From the previous analysis, one has that (15) is either zero or positive definite for all . Then, Since the product is positive semidefinite, it is passive.

Table 2: Positivity of the th element of (15).
3.2.2. Control Redesign

Now, to bound the velocities of the OMR, the following nonlinear controller is proposed: where the elements of the diagonal matrix are defined as where is a positive constant, andNote that (12) is satisfied with this definition of .

To achieve asymptotic tracking with desired bounded velocities, the foregoing controller must be used simultaneously with the tracking controller. To this aim, the following bounded-velocity controller for trajectory tracking is finally proposed for the system :where is exactly the computed torque controller given in (8), used to asymptotically track the desired reference, while is the nonlinear controller (19), used to keep the velocities within its limits.

Theorem 3. Given the OMR dynamics (1), together with its properties, and a smooth desired reference to be tracked, consider desired bounds for the velocities to be developed by the mobile robot which are freely set considering (14). Then, taking for the control input , where is given in (22), global asymptotic tracking with bounded velocities is achieved.

Proof. Take for the control input (i.e., place (22) in (1)) to obtain the closed-loop dynamics: which represents the system , shown in Figure 3, consisting of the negative feedback connection of and . These systems are described bywith the connectionswhere . Note that corresponds to (9).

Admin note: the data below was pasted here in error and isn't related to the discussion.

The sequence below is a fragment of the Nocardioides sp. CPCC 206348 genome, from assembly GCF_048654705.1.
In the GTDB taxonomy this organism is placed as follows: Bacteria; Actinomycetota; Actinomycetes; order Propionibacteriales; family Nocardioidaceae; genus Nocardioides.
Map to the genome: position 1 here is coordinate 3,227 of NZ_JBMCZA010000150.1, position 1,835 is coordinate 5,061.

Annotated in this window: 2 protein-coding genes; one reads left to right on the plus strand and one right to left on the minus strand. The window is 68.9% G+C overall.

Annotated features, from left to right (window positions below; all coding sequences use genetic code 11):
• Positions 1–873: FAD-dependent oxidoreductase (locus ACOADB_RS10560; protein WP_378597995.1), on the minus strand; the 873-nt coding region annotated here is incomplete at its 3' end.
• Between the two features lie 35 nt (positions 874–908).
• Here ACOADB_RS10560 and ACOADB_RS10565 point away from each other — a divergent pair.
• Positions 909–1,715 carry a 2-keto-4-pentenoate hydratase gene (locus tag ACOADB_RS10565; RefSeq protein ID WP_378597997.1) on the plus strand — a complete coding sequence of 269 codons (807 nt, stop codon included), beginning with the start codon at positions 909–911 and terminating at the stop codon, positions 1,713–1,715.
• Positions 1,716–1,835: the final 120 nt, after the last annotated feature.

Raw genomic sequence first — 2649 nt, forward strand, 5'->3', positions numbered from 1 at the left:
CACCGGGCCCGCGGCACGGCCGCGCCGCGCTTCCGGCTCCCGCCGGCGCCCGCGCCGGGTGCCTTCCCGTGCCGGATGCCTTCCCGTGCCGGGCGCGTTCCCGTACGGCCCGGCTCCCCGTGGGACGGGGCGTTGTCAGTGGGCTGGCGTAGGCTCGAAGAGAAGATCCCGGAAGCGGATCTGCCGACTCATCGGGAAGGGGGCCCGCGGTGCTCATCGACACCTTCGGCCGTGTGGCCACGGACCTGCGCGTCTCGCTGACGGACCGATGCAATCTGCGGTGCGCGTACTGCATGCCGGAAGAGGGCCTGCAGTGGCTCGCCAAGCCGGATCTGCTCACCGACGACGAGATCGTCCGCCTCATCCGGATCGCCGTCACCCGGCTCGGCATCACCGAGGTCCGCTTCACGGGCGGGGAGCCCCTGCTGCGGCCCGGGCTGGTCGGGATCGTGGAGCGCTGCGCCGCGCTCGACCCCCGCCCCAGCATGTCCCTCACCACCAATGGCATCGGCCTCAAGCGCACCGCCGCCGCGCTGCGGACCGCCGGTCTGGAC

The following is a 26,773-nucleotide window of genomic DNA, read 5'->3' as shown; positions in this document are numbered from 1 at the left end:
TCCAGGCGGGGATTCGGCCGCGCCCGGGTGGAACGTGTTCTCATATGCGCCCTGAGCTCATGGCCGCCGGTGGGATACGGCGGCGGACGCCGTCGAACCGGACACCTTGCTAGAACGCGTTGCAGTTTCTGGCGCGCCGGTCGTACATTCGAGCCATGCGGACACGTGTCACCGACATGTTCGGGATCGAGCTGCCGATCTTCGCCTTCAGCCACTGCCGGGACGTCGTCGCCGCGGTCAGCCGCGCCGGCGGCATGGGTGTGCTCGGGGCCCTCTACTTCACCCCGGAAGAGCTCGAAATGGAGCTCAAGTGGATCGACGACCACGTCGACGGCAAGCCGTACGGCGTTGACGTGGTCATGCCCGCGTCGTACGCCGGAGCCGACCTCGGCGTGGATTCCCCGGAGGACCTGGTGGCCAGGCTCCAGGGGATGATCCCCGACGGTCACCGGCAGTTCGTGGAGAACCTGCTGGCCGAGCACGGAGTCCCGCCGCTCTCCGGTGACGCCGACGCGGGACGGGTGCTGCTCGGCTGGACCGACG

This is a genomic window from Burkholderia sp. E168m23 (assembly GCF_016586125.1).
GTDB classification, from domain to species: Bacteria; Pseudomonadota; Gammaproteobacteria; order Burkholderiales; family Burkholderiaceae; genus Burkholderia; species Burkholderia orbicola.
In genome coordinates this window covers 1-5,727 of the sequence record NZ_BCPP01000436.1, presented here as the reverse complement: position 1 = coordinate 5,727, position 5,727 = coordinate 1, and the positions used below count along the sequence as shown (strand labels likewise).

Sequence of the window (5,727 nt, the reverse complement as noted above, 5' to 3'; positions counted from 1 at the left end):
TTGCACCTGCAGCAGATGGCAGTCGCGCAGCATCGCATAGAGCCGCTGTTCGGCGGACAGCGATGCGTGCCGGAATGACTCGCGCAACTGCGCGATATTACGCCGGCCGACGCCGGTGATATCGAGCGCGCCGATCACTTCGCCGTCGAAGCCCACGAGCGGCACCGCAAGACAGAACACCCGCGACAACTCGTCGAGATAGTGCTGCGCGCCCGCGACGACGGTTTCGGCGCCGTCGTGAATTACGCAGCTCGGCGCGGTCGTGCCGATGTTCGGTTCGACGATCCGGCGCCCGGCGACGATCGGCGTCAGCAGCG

Hereafter, the proof is presented in two steps. First, global asymptotic tracking is proved by showing that the system is output strictly passive and zero-state observable (see, e.g., [32, 33] for definitions, properties, and results of dissipative systems). Second, bounded velocities are proved by showing that the set is attractive.
Passivity. We start by proving that both systems and are passive.(i)First, consider the system of the feedback connection shown in Figure 3 and described in (24). Take the time derivative of the (radially unbounded) positive definite storage function:along to obtainThe foregoing equation clearly states that is output strictly passive. Moreover, is zero-state observable (see Definition  6.5 in [32]), since is the unique solution which can stay in the setfor positive definite. (ii)Second, for the static nonlinear function described by in (24), and connected to by the negative feedback connection shown in Figure 3, its input-output product isFrom Proposition 2, it is clear that is passive.
Then, since and are both passive systems, the whole negative feedback connection is passive (Theorem  6.1 in [32]). Note that the storage function (26) is still valid for system with the connections (25). The time derivative of the storage isso is output strictly passive.
Global Asymptotic Tracking. For system , take and to obtain the set (note that implies that , and using (14), one obtains , so , and therefore in (23)). Since is the unique solution which can stay in , the system is zero-state observable. Now, following Lemma  6.7 in [32], since is output strictly passive and zero-state observable, it is concluded that is globally asymptotically stable (the storage function (26) is radially unbounded). This finally proves (4)-(5).
Bounded Velocities. Considering (23), the system is under the action of the proposed controller. Then, if with , one has that , which implies that , and is driven only with the tracking controller (i.e., ). As a consequence, asymptotic tracking of the reference will be achieved, as it was already proved, and the velocities are bounded. However, the tracking controller could make increase rapidly its speed towards the desired bound . But inasmuch as approaches the bounds, the magnitude of also increases rapidly in accordance with , causing not to leave the set . In case that , one has that is driven fastly, in finite time, to the set .